Tests and diagnosisBy Mayo Clinic staff
In assessing a lump or nodule in your neck, one of your doctor's main goals is to rule out the possibility of cancer. But your doctor will also want to know if your thyroid is functioning properly. Tests include:
- Physical exam. You'll likely be asked to swallow while your doctor examines your thyroid because a nodule in the thyroid gland will usually move up and down during swallowing, whereas a nodule that forms in other parts of your neck won't.
- Thyroid function tests. Tests that measure blood levels of thyroxine and triiodothyronine, hormones produced by your thyroid gland, and thyroid-stimulating hormone (TSH), which is released by your pituitary gland, can indicate whether your thyroid is producing too much thyroxine (hyperthyroidism) or too little (hypothyroidism).
- Ultrasonography. This imaging technique uses high-frequency sound waves rather than radiation to produce images. It provides the best information about the shape and structure of nodules and may be used to distinguish cysts from solid nodules, to determine if multiple nodules are present and as a guide in performing a fine-needle aspiration biopsy.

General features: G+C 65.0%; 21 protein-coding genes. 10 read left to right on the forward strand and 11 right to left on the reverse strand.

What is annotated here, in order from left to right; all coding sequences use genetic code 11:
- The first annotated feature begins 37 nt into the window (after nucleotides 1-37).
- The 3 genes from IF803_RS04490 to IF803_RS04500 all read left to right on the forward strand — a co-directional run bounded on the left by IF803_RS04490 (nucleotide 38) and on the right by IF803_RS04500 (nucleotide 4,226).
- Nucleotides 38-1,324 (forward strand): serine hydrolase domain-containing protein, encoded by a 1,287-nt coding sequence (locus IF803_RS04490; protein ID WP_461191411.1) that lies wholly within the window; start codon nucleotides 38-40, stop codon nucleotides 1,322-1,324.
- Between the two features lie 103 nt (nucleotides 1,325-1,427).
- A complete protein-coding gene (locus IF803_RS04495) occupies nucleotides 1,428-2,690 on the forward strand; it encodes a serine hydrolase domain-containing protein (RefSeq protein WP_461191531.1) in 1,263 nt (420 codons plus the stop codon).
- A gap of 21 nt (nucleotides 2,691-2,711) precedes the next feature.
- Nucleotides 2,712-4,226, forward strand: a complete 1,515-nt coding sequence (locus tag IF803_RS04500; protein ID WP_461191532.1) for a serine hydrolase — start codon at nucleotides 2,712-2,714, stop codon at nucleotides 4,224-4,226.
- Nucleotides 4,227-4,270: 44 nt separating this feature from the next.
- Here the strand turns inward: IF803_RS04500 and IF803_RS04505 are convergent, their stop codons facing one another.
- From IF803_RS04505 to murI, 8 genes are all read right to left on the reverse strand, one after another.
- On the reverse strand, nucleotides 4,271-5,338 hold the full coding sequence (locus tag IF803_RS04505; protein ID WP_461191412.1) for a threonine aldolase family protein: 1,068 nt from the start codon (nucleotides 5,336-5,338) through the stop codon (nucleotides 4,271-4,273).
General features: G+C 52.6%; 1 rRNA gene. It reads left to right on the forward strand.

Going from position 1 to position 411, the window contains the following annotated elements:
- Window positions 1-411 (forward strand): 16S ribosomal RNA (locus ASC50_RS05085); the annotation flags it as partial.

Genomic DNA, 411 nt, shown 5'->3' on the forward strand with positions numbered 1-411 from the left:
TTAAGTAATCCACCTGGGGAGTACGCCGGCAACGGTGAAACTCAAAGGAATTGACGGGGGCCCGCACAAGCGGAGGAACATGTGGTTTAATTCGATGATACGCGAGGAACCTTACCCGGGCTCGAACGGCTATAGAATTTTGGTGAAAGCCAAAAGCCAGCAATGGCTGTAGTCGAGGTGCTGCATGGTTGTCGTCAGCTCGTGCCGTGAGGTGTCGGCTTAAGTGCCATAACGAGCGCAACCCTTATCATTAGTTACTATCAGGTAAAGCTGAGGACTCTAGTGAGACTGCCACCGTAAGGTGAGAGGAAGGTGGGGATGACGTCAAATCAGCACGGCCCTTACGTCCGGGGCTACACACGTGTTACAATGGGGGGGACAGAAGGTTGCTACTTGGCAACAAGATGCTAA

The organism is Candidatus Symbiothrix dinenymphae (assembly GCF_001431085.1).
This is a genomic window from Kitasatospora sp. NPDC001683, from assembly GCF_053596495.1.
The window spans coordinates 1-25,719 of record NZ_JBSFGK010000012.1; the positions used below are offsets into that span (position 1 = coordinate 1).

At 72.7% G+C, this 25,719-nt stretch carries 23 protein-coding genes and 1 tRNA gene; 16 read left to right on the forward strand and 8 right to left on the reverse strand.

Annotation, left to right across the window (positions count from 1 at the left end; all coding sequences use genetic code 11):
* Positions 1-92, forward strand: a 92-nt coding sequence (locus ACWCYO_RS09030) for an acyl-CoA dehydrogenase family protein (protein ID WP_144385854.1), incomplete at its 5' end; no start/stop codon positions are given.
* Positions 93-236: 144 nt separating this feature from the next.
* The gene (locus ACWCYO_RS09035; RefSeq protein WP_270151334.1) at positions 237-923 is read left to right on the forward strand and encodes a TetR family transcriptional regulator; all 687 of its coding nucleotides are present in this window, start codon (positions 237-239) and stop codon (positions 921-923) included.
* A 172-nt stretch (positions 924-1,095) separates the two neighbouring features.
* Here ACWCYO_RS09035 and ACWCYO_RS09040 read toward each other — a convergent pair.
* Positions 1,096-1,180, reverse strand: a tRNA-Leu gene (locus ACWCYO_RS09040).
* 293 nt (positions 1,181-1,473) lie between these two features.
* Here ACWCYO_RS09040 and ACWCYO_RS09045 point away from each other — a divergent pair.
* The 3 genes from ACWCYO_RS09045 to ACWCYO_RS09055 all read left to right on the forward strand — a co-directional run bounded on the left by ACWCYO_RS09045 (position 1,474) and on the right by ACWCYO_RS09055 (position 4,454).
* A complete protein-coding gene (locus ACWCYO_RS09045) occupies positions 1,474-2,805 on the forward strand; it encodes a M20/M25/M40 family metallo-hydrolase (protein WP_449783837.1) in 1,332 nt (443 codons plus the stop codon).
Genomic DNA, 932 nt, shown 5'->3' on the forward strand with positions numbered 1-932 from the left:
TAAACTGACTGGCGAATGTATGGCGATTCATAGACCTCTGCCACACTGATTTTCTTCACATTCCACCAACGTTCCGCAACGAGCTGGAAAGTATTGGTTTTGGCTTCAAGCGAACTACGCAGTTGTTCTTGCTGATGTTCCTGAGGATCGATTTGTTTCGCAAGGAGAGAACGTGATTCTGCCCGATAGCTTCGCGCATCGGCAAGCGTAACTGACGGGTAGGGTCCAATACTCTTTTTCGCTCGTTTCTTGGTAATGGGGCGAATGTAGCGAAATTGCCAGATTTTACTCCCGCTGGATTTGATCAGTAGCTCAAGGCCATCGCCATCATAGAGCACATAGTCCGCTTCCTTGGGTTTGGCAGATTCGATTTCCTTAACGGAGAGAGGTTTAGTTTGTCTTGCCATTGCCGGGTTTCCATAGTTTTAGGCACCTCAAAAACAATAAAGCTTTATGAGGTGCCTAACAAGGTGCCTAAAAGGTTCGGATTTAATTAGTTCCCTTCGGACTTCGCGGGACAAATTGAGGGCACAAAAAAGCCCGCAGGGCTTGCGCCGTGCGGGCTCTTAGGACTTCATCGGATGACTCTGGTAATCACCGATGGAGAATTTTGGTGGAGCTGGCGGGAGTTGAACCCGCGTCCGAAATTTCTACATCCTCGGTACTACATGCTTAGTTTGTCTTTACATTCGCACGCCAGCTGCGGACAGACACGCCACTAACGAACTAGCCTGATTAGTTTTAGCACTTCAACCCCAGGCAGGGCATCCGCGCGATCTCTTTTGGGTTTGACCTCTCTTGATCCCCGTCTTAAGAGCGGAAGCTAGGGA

- Fine-needle aspiration (FNA) biopsy. Nodules are often biopsied to make sure no cancer is present. FNA biopsy helps to distinguish between benign and malignant thyroid nodules. During the procedure, your doctor inserts a very thin needle in the nodule and removes a sample of cells. The procedure, which is carried out in your doctor's office, takes about 20 minutes and has few risks. Your doctor is likely to take several samples from a single nodule. If you have more than one nodule, your doctor will usually take samples from these as well. Often, your doctor will use ultrasound to help guide the placement of the needle. The samples are then sent to a laboratory and analyzed under a microscope.
Thyroid scan. In some cases, your doctor may recommend a thyroid scan to help evaluate thyroid nodules. During this test, an isotope of radioactive iodine is injected into a vein in your arm. You then lie on a table while a special camera produces an image of your thyroid on a computer screen.
Nodules that produce excess thyroid hormone — called hot nodules — show up on the scan because they take up more of the isotope than normal thyroid tissue does. Cold nodules are nonfunctioning and appear as defects or holes in the scan. Hot nodules are almost always noncancerous, but a few cold nodules are cancerous. The disadvantage of a thyroid scan is that it can't distinguish between benign and malignant cold nodules.
The length of a thyroid scan varies, depending on how long it takes the isotope to reach your thyroid gland. You may have some neck discomfort because your neck is stretched back during the scan, and you'll be exposed to a small amount of radiation.
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